Story County, Iowa
|Story County, Iowa|
Story County Administration Building
Location within the U.S. state of Iowa
Iowa's location within the U.S.
|Named for||Joseph Story|
|• Total||574 sq mi (1,487 km2)|
|• Land||573 sq mi (1,484 km2)|
|• Water||0.8 sq mi (2 km2), 0.1%|
|• Density||156/sq mi (60/km2)|
|Time zone||Central: UTC−6/−5|
The county is home to Iowa State University in Ames.
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The land that today is known as Story County was originally prairie with the exception of some groves along the larger streams in the area. In 1846 the boundaries of Story County were established. The County has an area of 576 square miles (1,490 km2) and is square in shape.
The county was named after Joseph Story, a preeminent United States Supreme Court Justice, in 1853. The first settlers to the area came from Indiana, then from the New England states of New York and Pennsylvania. Later, many Norwegians, Germans and Danes came directly from overseas and inhabited the area. The first large population influx occurred during the 1850s. Story County was not mentioned in the Federal Census in 1850, but figures from the State of Iowa put the population at 214 in 1852. By 1860 the population had increased to 4,501.
Three commissioners were appointed by the Iowa legislature to determine the county seat location. On June 27, 1853, they announced Nevada as their choice. Nevada (pronounced Nuh-VAY-Dah) was named after the Sierra Nevada mountain range in California. Like many Midwestern towns, cities and counties, many prominent locations from the newly explored West and Mexican–American War of the late 1840s inspired the naming of towns and counties in Iowa during this period.
Railroad construction did more to develop Story County than any other single factor. The first railroad came to the county in 1864. Railroads were such a decisive factor in determining the location of towns that several communities in Story County moved to be closer to the rail line. Some flourishing little towns that were bypassed by the railroad soon disappeared. Although Nevada was long the population center of the county, Ames was the most widely known of the towns because of the busy railroad depot where travelers would transfer to their next train.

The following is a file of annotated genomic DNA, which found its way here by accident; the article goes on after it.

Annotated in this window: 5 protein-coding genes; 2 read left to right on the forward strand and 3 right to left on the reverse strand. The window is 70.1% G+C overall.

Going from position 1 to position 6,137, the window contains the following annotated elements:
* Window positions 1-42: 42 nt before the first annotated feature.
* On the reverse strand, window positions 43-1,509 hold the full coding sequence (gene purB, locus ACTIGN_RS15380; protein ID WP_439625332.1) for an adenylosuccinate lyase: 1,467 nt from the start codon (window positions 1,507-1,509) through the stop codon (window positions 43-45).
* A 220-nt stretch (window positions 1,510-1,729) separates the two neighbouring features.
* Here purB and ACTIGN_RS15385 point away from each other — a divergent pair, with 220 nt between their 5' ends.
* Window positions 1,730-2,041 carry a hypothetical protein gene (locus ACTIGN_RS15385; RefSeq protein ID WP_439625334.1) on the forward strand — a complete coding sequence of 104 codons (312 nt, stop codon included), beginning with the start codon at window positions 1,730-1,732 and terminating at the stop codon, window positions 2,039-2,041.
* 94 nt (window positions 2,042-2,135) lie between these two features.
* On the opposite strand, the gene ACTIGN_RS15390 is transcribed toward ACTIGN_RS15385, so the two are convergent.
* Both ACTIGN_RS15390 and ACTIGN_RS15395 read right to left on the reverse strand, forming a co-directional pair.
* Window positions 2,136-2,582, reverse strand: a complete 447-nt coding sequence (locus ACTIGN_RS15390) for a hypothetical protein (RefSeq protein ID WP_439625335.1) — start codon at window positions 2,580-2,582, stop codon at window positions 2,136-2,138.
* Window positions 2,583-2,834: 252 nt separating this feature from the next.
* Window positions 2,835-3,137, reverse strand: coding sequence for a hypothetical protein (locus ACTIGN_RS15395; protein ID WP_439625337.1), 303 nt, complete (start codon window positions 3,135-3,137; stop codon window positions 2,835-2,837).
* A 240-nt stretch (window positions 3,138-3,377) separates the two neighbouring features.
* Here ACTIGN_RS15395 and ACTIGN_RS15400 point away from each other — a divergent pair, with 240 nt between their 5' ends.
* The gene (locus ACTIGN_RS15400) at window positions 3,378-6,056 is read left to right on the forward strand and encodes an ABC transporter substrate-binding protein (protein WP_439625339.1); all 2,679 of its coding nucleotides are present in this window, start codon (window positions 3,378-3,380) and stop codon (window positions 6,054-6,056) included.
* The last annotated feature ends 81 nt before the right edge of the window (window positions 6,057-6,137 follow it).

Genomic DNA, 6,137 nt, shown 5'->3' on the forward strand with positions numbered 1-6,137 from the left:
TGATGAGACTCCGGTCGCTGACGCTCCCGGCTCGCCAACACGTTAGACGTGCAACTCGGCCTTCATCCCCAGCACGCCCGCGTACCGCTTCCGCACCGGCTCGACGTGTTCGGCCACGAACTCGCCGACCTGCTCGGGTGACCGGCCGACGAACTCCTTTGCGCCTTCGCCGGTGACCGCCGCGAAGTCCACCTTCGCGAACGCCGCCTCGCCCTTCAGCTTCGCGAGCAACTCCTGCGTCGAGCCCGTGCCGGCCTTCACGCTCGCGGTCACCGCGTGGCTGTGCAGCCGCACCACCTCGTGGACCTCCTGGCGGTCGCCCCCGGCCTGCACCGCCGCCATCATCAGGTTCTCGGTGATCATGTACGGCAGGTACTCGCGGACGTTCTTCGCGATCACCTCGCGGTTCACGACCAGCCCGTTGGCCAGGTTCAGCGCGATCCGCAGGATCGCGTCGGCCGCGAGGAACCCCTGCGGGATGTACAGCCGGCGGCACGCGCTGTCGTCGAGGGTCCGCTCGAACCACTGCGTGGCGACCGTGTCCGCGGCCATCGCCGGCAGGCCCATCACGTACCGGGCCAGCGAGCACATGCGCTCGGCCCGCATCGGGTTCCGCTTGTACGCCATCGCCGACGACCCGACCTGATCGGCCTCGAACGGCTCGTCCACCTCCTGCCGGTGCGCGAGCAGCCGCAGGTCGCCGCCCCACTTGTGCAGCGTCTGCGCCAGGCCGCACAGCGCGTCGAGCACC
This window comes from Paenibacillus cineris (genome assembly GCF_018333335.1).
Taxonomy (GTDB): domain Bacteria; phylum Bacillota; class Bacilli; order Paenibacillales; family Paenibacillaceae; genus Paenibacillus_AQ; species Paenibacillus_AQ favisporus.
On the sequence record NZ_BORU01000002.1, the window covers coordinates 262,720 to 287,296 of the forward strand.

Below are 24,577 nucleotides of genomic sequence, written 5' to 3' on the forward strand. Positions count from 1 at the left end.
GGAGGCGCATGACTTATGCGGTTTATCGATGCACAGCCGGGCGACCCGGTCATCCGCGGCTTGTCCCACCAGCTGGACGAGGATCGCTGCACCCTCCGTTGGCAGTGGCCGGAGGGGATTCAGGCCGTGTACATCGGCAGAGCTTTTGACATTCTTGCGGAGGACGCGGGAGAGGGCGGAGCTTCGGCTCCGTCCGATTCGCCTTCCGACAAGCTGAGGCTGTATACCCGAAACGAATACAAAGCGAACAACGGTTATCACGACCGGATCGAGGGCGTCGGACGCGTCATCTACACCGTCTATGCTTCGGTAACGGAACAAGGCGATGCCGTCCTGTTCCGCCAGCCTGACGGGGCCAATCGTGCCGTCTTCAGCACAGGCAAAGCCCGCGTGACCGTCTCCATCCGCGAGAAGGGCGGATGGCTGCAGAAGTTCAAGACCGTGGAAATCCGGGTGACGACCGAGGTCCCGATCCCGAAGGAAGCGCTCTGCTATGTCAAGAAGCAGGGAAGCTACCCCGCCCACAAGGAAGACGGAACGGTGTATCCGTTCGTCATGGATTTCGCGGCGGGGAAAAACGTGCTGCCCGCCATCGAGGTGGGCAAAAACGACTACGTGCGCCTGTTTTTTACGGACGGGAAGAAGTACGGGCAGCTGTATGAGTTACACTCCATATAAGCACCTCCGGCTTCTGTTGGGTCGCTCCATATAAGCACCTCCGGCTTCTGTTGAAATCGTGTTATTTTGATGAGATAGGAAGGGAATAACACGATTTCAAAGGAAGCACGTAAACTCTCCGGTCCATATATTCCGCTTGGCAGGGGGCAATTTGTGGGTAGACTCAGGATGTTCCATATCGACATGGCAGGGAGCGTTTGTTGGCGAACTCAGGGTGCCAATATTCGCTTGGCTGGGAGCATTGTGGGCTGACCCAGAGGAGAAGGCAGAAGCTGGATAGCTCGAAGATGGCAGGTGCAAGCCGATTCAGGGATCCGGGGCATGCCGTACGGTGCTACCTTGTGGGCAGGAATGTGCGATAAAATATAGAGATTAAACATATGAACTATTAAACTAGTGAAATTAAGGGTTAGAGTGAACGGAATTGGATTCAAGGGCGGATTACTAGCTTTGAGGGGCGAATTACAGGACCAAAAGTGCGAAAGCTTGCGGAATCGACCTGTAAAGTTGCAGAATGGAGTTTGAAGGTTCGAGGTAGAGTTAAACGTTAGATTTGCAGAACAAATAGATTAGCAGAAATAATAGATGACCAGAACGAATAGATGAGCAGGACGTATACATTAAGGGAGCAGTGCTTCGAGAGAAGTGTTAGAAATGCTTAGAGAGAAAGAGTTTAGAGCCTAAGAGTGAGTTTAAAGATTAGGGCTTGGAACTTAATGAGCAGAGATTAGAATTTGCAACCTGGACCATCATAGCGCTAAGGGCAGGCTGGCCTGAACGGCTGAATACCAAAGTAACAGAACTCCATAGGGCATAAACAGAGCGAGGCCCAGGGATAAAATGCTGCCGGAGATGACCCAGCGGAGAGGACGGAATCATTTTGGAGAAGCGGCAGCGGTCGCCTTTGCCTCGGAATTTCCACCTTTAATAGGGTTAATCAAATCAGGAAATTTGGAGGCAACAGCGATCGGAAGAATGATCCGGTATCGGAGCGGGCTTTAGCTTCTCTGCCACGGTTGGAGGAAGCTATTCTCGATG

Story County has had five courthouses. The first, a two-level frame building, was erected in 1856. Fire destroyed it in 1863, and it was replaced by a similar structure, which was replaced by a larger three-level building in 1877, situated on the town square. This building's tower served as a vantage point to view the countryside; it was eventually removed for safety reasons. The fourth courthouse was built in 1967 and placed in service on May 18, 1968. That building is still in use as offices for the Board of Supervisors, Auditor, Treasurer, Recorder, Assessor, Information Technology, Facilities Management, Health and Planning & Development Offices. A cannon from the Civil War rests on the lawn. The current courthouse, the Story County Justice Center, opened in 2002. It houses the Justice Center, comprising the law enforcement and judicial aspects of Story County Government. The Story County Sheriff's Office, Attorney, and Clerk of Court are all housed in this building.
Story County consists of 16 townships and 15 incorporated cities, and 4 unincorporated towns. The population of 79,981 in the 2000 census consisted of 71,114 in urban areas and 8867 in rural areas.